Friday, October 23, 2015
Farmers: Saints of Our Society
A priest who is working in the country with a small farming community writes about a recent experience in With Bible. He had just returned from the city after taking care of a problem with his neck. Some of the members of the community had returned from picking wild blue berries in the mountains behind their village. They were attacked by a swarm of ground digger wasps once they are on the person it is almost impossible to chase them off even with a towel. The catechist was bitten 50 to 70 times and the manager about 50 times.
After the attack, the catechist tried to run away and lost his glasses. They were taken to the public health center; the catechist's blood pressure dropped and was in shock and as white as a sheet. They called the ambulance to take him to the emergency room of a nearby hospital.
The priest went looking for the glasses in the area in which they were picking wild blue berries with his dog but no sign of the glasses, and he was even bitten by one of the wasps on the back of his hand. He received a call from the manager that the catechist's blood pressure had returned to normal, and the body coldness disappeared. If the catechist had died, it would have been the end of his experiment in community living.
He quickly drove his truck to the hospital, and on the way was bitten on the ankle by another wasp he had brought along with him in his shoe. He showed the catechist the bite on the hand and easily commiserated with the catechist who had 50 of these bites.
The next day they went to a nearby Catholic church to hear the talk of a Buddhist monk who had graduated from the college seminary. The models he praised were Mother Theresa, Dalai Lama, Pope Francis, and Charles de Foucauld. The theme of the monk's talk was understanding comes from experience.
"... My greatest interest is in the spiritual world. Without experience of pain, we will not have understanding. I did all the Buddhist meditations, but I felt a dryness that did not leave me.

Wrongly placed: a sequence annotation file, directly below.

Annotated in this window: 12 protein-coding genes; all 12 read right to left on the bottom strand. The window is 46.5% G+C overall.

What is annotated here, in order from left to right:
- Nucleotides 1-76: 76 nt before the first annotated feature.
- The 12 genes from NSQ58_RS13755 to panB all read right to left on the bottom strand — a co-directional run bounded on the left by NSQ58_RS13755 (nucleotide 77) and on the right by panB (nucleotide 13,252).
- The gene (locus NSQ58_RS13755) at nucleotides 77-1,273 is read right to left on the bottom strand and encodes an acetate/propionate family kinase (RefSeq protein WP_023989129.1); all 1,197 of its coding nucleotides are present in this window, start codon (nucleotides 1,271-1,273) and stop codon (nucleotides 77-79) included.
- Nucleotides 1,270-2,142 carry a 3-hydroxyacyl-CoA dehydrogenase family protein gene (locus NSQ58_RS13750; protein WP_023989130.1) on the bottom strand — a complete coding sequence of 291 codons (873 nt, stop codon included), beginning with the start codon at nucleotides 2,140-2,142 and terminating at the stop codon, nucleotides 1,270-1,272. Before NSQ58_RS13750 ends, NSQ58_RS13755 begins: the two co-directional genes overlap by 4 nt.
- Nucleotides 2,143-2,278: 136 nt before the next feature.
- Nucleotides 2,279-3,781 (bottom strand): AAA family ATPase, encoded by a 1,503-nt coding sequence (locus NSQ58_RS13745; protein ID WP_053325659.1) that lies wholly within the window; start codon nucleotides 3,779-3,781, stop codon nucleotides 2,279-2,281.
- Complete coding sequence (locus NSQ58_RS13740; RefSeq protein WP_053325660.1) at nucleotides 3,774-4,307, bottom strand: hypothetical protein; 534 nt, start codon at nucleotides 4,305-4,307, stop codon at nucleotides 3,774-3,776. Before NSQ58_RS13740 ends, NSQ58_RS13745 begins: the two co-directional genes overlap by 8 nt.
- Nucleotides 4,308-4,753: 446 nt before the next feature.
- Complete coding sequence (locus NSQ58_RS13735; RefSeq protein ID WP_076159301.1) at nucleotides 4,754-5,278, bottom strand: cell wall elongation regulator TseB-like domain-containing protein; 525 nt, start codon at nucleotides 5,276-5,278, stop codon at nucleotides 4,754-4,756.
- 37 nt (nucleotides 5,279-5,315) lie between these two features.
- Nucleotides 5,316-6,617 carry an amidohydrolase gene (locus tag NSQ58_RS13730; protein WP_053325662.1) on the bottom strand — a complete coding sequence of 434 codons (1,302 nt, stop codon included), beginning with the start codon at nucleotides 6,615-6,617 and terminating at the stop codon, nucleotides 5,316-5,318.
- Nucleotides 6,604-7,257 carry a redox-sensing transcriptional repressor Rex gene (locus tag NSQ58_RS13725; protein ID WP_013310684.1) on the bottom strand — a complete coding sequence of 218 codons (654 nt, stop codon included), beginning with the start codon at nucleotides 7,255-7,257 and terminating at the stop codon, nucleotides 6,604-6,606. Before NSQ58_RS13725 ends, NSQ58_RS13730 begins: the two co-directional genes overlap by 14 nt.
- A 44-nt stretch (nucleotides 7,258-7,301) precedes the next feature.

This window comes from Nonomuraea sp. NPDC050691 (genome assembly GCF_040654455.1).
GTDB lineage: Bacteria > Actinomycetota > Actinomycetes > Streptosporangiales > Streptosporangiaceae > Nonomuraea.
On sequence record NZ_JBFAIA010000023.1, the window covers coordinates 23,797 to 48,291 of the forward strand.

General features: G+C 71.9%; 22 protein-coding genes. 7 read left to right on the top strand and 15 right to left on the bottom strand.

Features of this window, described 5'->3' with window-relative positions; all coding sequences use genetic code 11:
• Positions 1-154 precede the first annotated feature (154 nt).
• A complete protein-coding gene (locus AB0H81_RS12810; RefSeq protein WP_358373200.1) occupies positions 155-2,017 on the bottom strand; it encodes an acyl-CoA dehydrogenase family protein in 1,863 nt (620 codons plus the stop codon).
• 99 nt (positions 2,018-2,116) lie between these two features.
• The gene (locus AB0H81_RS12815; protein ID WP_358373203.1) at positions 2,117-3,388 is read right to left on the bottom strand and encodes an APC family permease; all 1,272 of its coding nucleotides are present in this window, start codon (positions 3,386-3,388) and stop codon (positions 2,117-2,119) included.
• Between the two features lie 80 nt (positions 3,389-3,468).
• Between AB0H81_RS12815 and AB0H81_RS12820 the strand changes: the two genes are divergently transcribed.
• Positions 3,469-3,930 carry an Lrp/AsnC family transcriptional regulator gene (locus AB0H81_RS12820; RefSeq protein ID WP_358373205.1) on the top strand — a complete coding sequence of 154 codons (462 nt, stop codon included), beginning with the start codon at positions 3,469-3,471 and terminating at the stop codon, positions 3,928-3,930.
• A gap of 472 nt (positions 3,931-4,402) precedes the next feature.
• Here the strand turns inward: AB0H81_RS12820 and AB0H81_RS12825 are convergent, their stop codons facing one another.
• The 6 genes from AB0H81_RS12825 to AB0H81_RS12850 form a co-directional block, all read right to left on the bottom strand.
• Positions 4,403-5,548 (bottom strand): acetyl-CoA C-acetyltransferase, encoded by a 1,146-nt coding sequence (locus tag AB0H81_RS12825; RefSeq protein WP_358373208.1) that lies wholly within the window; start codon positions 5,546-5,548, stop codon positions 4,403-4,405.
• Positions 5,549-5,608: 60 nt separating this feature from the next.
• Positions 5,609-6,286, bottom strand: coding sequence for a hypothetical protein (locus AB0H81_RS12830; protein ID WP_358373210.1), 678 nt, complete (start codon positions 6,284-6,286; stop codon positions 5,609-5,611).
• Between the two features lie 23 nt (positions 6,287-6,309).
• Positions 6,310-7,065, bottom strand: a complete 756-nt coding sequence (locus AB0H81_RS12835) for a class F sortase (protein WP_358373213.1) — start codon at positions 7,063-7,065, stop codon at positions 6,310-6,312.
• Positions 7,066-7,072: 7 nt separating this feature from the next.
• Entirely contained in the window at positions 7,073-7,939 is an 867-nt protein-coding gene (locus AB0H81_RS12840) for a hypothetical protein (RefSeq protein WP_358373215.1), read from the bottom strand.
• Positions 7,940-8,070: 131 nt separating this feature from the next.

I decided to go to a country that was poor and undergo some of their trials at which time I met the Dalai Lama and Mother Theresa. What kind of life is necessary to experience an opening to the spiritual? It is not speaking well but giving happiness to others. Mother Theresa is a good example of this life... Another example is the Dalai Lama with whom I spent time. The emptier a person's interior life is the more embellishment in the talk and exterior. We are in a period, sadly, in which we package up the exterior gorgeously.
I remember talking to Thomas Merton while with the Dalai Lama: one holy man meeting another. Dalai Lama canceled all his appointments for four days. He was fighting for the independence of Tibet, and Merton was against the Vietnam War. They were both pacifists. Merton was electrocuted in a hotel in Bangkok and there was talk it was an assassination by the American CIA.
Often I get telephone calls from Korea asking me why is life so dry? They all have to do with the loss of meaning. I answered: they should fast for three days. In India, they only have one side dish. In Korea were not happy because we eat too well. Who are the Saints today? It's the farmers."
Both the farmers and the doctors give life to people, but doctors make thousands of dollars and the farmers hundreds. The farmers give life to the doctors and are not understood by our upside-down society. Farmers are saints because they give life to others with their sacrifice.